01 September 2011
If you’re wondering whether you should get the 3G iPad or just get the Wi-Fi one, there’s a new tool from the BBC that might help you to decide. The BBC invited volunteers to download an app for their Android mobile phones, and the app tracked where mobile signals were available. In total, 44,600 people submitted 1.7 million hours of data across the UK.
What it means for you is that you can enter a postcode on the BBC’s UK mobile coverage map, to see whether there is 3G coverage in that area. If the map is green where you live, it means there is coverage. If it’s purple, it means there is 2G coverage, which is slower but will still work on your iPad. The white areas have no data, which means nobody participated in the survey there. (It doesn’t matter that the data was collected using Android phones, because the iPad uses the same network).
If you have somewhere you might want to use your iPad regularly and won’t have access to free Wi-Fi, it’s worth checking it to see what the 3G coverage is like there using the BBC’s map. Technology news site The Register warns that you should take the data with a pinch of salt: if there’s one square showing superior coverage to all the squares around it, that’s probably a blip in the data. But the data should be broadly accurate and is based on actual coverage experienced by people using mobile phones.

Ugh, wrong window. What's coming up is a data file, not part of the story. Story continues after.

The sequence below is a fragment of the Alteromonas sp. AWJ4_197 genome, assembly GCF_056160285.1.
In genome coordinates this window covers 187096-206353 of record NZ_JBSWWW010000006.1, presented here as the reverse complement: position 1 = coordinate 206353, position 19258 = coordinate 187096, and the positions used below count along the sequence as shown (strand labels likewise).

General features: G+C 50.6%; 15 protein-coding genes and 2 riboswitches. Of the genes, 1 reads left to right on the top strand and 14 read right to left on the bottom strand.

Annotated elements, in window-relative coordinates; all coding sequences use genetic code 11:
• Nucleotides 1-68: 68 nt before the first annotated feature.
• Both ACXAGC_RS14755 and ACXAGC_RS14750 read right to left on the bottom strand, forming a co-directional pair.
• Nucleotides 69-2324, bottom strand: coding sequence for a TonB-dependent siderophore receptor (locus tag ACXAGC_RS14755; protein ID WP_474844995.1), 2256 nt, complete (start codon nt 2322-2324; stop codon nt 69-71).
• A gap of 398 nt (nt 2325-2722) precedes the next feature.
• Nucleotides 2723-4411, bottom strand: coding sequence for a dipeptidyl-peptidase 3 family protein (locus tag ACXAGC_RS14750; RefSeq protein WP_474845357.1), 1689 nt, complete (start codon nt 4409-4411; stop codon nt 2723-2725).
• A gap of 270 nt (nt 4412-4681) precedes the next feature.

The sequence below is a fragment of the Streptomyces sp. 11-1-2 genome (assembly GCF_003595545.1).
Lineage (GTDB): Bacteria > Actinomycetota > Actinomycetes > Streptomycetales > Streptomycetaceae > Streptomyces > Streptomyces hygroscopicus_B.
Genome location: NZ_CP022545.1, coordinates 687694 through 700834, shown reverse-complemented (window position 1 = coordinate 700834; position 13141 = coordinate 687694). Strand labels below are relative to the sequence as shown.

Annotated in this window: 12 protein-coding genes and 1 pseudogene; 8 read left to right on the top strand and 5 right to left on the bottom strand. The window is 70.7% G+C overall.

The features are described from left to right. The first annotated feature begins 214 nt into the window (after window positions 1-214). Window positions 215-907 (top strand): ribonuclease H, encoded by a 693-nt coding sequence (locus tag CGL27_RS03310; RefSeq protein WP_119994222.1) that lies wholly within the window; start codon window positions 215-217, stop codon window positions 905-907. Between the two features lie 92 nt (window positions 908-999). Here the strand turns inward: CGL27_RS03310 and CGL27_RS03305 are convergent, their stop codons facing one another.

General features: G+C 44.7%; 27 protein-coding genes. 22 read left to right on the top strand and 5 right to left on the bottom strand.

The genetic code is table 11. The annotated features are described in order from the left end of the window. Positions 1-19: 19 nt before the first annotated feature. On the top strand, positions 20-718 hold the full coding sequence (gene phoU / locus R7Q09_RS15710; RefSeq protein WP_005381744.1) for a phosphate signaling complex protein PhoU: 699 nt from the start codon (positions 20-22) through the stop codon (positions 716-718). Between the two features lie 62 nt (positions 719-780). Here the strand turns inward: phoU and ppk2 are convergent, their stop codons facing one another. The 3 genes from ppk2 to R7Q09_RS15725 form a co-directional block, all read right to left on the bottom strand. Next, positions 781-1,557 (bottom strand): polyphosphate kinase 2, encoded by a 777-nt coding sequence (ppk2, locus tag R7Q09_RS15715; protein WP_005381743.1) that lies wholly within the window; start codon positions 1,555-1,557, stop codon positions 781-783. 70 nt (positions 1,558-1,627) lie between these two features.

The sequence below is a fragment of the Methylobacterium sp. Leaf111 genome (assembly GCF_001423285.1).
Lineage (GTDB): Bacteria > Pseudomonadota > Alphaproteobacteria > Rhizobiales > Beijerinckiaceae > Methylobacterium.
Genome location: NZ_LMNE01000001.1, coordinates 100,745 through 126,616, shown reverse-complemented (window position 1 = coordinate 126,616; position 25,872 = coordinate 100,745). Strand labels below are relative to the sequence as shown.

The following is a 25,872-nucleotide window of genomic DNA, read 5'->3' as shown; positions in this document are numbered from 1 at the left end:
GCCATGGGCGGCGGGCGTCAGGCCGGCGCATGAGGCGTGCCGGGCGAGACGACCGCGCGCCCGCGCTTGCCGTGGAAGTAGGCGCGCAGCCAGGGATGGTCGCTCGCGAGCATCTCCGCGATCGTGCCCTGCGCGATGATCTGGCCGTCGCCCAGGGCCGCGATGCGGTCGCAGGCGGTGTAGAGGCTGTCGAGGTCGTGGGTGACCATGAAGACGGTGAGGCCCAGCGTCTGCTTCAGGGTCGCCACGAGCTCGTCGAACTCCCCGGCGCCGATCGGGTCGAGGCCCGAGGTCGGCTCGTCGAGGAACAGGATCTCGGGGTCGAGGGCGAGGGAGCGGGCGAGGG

As my book iPad for the Older and Wiser explains, Wi-Fi is usually free to use at places like cafes and in your own home. 3G requires a payment, typically a subscription that allows you to access a certain amount of data in a certain timeframe (such as 1GB in a month, which would be enough for about 200 songs or 10,000 web pages, according to O2’s estimates). Generally, I’ve found it helpful to have a 3G iPad for when I don’t have Wi-Fi coverage, including when in the car or when my home Wi-Fi network goes down.
UPDATE: My Friend Mark who lives in Shropshire says: "Don't believe the map 100%... says I get 3g when in fact very occasionally I get an unusable 3g signal and most of the time I hardly get a 2g one!"
It's a standard feature in Android, although some networks (especially in the USA) disable it.
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